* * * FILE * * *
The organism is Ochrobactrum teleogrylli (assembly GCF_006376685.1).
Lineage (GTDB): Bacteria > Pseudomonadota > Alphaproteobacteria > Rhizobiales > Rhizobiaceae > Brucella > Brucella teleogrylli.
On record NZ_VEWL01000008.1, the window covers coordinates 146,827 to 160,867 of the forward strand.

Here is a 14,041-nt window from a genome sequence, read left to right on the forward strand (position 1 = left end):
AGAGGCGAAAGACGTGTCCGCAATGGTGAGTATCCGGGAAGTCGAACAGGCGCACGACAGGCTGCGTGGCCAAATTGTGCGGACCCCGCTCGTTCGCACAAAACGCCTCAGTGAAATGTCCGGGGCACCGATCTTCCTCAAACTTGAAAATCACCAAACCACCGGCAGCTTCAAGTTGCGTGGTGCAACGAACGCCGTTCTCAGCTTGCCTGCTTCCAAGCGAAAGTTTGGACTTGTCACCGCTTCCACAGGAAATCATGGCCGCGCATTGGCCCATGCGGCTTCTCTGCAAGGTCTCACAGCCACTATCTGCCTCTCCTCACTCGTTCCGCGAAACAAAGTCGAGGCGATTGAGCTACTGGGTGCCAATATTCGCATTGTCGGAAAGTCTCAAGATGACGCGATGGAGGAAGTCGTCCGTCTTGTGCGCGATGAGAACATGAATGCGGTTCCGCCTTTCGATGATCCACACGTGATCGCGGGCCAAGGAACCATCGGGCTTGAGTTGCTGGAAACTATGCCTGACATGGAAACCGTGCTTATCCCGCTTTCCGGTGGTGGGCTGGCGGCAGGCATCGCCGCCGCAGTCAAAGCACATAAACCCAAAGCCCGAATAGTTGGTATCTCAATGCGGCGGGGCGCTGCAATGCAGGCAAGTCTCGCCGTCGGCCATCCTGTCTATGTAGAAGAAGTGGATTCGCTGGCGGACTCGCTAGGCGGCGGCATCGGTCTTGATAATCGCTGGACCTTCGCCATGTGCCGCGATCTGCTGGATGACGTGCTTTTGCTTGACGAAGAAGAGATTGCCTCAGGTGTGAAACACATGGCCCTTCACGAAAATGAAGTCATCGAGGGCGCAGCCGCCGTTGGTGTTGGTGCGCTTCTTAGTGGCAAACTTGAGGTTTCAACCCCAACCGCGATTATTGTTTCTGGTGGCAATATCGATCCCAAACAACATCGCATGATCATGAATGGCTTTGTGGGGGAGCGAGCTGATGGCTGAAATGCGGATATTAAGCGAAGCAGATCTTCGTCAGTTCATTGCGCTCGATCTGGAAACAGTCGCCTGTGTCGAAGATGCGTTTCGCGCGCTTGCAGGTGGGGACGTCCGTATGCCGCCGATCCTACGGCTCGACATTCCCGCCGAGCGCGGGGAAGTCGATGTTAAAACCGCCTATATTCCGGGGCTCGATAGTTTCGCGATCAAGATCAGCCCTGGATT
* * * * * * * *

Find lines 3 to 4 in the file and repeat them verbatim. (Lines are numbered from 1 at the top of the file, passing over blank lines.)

On record NZ_VEWL01000008.1, the window covers coordinates 146,827 to 160,867 of the forward strand.

Here is a 14,041-nt window from a genome sequence, read left to right on the forward strand (position 1 = left end):